The cruise of her Majesty’s Ship ‘Bacchante’ 1879–1882. Compiled from the private journals, letters, and note-books of Prince Albert Victor and Prince George of Wales, with additions by John N. Dalton.

London, Macmillan and Co., 1886.

2 vols, 8vo (225 x 150 mm), pp. xxviii, 675, [1]; [xii], 803, [1, blank], with one folding map, 15 plates and numerous illustrations in the text; original blue cloth; corners slightly worn; trace of a small label on front cover of vol. II, but a good, bright copy.

£320

Approximately:
US $402€355

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The cruise of her Majesty’s Ship ‘Bacchante’ 1879–1882. Compiled from the private journals, letters, and note-books of Prince Albert Victor and Prince George of Wales, with additions by John N. Dalton.

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First edition. An account of the three-year voyage of HMS Bacchante round the world with Prince Albert Victor and George Prince of Wales, the future George V, on board. The first volume covers: the Mediterranean, Tenerife, West Indies, Bermudas, Vigo, Ferrol, St. Vincent, the Plate, Falkland Islands, Cape of Good Hope, Australia and Fiji. The second: Japan, China, Straits Settlements, Ceylon, Egypt, Palestine and the Mediterranean again. It claims to be edited from the princes’ journals and letters by Reverend Dalton, the princes’ tutor, but was in fact largely written by Dalton alone.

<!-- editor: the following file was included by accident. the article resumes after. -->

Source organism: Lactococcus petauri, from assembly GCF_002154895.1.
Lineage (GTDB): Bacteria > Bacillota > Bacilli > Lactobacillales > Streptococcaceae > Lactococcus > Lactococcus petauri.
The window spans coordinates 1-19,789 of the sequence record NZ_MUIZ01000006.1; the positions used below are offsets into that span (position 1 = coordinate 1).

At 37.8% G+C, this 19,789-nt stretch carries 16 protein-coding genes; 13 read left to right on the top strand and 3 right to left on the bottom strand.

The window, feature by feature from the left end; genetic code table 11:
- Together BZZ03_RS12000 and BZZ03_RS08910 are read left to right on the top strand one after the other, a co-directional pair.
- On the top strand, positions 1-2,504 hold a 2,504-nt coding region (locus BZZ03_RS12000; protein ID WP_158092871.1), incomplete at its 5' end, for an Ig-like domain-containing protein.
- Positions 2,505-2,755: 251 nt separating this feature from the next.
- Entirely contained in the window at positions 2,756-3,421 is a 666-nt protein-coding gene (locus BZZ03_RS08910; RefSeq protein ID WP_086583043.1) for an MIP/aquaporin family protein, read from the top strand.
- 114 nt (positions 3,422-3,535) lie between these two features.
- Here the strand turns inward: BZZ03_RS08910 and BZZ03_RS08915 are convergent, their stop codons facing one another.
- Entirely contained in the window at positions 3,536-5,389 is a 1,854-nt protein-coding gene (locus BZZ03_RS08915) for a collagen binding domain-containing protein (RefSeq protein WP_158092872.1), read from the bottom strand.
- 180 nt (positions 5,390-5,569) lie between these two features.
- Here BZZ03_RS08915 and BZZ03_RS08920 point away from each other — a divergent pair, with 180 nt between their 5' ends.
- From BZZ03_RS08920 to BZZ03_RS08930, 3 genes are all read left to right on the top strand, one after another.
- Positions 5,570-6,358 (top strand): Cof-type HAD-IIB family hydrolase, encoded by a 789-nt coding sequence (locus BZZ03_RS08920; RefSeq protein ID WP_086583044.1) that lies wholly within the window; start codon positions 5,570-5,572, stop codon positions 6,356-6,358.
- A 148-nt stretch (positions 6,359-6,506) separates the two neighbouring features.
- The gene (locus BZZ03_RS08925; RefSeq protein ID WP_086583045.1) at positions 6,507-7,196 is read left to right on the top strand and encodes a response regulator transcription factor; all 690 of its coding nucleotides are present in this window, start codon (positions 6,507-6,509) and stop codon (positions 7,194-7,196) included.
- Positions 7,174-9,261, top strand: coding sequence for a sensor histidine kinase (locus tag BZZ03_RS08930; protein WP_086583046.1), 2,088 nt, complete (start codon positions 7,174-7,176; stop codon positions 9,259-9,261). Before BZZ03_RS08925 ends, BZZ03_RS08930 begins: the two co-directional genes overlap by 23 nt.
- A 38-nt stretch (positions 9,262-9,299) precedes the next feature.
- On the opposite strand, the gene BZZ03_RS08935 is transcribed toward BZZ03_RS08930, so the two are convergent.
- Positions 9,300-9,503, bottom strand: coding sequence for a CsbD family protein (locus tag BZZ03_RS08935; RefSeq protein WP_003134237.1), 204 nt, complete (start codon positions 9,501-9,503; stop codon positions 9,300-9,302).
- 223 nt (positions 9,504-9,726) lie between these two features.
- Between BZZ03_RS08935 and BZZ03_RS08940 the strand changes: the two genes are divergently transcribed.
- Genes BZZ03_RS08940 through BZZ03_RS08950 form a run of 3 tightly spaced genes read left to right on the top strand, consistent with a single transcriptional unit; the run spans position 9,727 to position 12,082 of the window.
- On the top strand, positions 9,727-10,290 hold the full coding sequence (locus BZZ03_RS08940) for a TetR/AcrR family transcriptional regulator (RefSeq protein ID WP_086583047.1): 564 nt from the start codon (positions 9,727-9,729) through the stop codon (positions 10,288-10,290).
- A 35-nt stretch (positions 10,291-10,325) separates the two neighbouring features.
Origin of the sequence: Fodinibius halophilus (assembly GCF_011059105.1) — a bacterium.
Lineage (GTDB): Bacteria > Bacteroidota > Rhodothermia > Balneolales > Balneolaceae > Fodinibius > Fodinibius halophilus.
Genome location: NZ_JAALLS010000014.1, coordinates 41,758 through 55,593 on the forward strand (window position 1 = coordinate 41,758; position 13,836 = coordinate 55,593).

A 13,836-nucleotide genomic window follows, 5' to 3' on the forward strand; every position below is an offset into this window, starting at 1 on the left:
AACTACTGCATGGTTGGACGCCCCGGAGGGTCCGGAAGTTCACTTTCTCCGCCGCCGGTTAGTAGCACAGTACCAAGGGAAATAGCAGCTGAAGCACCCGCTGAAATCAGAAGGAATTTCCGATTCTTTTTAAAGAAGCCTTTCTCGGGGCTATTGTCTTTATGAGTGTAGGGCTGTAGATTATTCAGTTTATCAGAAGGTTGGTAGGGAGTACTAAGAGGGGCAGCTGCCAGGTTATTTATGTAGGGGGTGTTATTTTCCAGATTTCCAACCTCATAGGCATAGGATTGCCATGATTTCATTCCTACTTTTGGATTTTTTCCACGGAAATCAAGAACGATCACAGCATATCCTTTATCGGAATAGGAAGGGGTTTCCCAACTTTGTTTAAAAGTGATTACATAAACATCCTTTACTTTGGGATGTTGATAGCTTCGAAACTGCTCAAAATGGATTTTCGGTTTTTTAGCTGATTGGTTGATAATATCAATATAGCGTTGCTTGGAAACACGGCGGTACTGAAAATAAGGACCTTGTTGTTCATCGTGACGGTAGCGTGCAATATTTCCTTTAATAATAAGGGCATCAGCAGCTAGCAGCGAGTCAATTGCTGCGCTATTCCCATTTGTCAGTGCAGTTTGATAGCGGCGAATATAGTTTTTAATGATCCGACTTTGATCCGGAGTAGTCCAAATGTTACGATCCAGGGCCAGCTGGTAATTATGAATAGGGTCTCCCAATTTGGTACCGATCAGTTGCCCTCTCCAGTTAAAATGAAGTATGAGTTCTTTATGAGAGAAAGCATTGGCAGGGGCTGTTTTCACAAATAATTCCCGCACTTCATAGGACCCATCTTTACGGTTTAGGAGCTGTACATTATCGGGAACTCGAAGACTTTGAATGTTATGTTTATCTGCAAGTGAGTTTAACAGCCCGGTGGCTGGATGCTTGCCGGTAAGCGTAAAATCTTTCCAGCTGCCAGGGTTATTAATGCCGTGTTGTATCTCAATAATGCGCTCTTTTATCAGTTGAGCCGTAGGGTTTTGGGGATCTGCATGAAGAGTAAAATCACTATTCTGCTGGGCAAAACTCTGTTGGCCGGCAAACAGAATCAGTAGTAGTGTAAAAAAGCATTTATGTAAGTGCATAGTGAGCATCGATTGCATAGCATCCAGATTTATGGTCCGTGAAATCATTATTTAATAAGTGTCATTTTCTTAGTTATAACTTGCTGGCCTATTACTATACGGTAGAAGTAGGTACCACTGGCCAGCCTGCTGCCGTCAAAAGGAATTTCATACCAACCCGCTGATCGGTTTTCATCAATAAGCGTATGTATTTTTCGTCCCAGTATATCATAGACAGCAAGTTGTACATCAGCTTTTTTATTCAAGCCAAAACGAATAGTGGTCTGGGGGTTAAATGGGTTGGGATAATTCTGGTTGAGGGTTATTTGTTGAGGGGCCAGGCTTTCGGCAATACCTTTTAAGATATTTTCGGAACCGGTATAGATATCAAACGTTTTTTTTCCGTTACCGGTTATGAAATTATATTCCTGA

‘In 1877 the two boys were sent to HMS Britannia, the Royal Navy’s training ship, with Dalton in attendance. This was followed, again with Dalton on board, by three years in HMS Bacchante, captained by Lord Charles Scott, in which the princes went round the world (1880–82); this was the third of their three voyages on the Bacchante, the first being to the West Indies (1879), the second to Spain and Ireland (1880). In an age when naval disasters were almost commonplace, placing both male heirs in one ship was a risk (as the cabinet pointed out), and indeed between South Africa and Australia the Bacchante was adrift rudderless for several days and several members of the crew were killed. The toughness of the conditions gave Prince George a point of reference to which he returned throughout his life. No member of the royal family had been exposed to such harsh physical and mental conditions since the youth of William IV’ (Oxford DNB).

Ferguson 5795; NMM I, 184.

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